BOOMbox at Home: The Elements of Farts

During spring, we're exploring the four elements of earth, air, fire, and water. This week, we’re exploring the element of air by investigating a natural source of wind--our farts. 

Have you ever let a big one rip and wondered, where did this giant fart come from? Why does it smell so bad? Why is it so loud? Is it possible to create the biggest, smelliest, noisiest fart known to existence? Can you create a fart so lethal that it makes insects drop dead and forces planes to land, like these dangerous animal farts?

Farts are created when your body gets rid of the gases inside of your lower digestive system. However, there is another way out of the digestive system. Any gases that are in your stomach and closer to your mouth will come out as a burp.

The gases that make up a fart come from two different places. Farts have lots of oxygen and nitrogen from the air that you swallow throughout the day. Farts also have lots of carbon dioxide, hydrogen, and methane, which are created by the bacteria living in your gut to help you digest food. Gut bacteria also create small amounts of smelly gases like hydrogen sulfide and ammonia. You can learn more by watching Dr. Binocs explain why we fart, or go in-depth about the chemistry of farts

Because everyone has different amounts and types of bacteria in their gut, you will need to experiment to find out how your body can create the biggest, loudest, smelliest fart. Grab some markers and a big piece of paper and make a fart chart so you can track what you’ve eaten and which foods give you the most impressive farts. 

Here are some helpful hints:

You can increase the amount of air you swallow by drinking unsweetened carbonated water. 

You can increase the amount of gas your gut bacteria create by eating foods like beans, cauliflower, and onions (Michelle says mushrooms and garlic are her biggest culprits). 

Imagine how funny it would be if you could see farts with your own eyes. Some urban myths say that you can see farts with an infrared camera, but watch the Mythbusters prove that, sadly, this is not true.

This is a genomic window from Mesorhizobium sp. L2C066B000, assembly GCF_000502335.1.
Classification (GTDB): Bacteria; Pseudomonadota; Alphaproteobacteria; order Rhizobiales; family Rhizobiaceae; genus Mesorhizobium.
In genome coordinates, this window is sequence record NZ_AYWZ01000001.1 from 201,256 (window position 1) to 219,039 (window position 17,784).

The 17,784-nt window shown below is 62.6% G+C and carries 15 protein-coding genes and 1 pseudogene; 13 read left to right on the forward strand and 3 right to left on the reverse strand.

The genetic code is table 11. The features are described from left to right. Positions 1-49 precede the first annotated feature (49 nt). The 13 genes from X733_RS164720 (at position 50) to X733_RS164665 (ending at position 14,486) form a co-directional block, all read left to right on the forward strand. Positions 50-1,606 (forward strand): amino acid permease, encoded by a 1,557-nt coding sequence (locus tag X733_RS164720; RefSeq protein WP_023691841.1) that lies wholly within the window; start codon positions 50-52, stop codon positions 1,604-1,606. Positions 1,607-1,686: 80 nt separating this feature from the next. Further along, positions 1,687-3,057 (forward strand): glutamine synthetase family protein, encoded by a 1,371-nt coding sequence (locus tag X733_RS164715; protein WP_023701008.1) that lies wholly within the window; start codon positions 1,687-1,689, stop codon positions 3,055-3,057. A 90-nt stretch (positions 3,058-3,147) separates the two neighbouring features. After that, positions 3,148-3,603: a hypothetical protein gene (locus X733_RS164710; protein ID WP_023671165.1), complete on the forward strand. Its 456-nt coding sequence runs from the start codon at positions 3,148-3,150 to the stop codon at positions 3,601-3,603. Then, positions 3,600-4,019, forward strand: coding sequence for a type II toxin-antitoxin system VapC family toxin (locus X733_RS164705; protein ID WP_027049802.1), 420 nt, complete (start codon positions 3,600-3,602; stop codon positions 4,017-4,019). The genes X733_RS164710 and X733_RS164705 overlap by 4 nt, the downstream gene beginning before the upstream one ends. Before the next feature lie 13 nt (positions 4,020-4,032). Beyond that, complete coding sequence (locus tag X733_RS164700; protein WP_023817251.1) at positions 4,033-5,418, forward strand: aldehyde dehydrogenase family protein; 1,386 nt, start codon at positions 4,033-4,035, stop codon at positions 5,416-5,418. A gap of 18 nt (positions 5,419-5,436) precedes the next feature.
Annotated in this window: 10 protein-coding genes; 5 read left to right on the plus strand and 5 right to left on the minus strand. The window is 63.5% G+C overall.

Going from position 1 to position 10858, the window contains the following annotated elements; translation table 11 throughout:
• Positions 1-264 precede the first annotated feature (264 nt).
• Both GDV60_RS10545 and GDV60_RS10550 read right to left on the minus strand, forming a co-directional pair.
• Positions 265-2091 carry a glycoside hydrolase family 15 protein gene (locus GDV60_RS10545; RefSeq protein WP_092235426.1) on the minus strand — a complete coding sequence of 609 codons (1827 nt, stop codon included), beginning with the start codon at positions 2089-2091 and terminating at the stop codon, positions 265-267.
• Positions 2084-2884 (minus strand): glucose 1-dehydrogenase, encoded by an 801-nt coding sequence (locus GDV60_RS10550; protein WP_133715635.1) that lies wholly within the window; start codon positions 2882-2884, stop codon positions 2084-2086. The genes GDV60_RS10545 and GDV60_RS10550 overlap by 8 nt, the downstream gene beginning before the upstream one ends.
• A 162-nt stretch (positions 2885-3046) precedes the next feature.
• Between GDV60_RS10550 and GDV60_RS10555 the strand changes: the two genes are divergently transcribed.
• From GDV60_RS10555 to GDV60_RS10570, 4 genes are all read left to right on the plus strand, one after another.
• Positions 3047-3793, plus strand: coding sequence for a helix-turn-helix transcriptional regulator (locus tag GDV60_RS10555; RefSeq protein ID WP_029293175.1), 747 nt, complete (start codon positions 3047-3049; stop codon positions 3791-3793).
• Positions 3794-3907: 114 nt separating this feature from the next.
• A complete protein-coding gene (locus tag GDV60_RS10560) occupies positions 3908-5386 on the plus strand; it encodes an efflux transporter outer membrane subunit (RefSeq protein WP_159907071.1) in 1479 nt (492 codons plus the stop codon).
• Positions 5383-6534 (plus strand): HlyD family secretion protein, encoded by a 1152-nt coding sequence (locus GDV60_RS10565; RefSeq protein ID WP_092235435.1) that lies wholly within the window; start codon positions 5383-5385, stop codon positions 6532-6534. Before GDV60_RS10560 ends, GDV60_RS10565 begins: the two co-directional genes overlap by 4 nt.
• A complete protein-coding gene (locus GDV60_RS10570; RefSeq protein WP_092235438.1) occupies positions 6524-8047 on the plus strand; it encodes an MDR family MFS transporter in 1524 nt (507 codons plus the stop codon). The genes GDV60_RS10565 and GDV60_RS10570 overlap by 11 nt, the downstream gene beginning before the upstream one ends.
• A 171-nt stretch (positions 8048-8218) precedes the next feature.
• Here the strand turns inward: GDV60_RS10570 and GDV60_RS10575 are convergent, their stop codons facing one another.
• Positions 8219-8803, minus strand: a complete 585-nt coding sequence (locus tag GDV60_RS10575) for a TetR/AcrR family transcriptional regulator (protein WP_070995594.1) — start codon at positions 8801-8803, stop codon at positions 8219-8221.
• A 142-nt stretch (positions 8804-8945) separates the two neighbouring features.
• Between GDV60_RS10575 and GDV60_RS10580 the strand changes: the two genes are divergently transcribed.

Even though we can’t turn invisible farts visible, we can try visualizing farts in different ways. Using a plastic bag, vinegar, and baking soda, you can experiment with creating a gas. If you have a plastic bottle, a straw, and an adult to help you, you can even turn the chemical reaction into a fart powered boat!

We can copy the sounds farts make by using paper and a pencil to create a fart whistle. You can also use a balloon, sticks, and a rubber band to create a homemade whoopie cushion. Farts, fart whistles, and whoopie cushions all create noise by passing air through small holes that create vibrations that turn into sound. 

How about copying the smell of a fart? The hydrogen sulfide gas in our farts smells like rotten eggs. If everyone in your house says you are allowed to, you can make a stink bomb by poking a hole in an egg with a pin and placing it somewhere warm for several weeks. This will help bacteria to get into the egg and create smelly gasses. Crack open the egg outside, and you will get a big whiff to rival the most horrible fart ever!

Scientist of the Week

Farting humans and cows aren’t the only sources of methane on this planet. Dominika Pasternak, a PhD student at the University of York, studies the amount of methane and sulfur in the air. To do this, she flies around in a passenger plane that has been converted into an airborne chemistry lab. You can see what the lab looks like when it’s flying through the air. From inside the plane, she measures the amount of sulphur that comes out of ships that move cargo around the world, and the amount of methane that comes out of wetlands. These measurements are important because they help scientists find out how much cargo ships and wetlands contribute to climate change. 


We’d love to see about the results of your fart experiments! Tag @skokielibrary when you share photos of what you’ve created on social media, or send photos of your experiments to

Written by Michelle.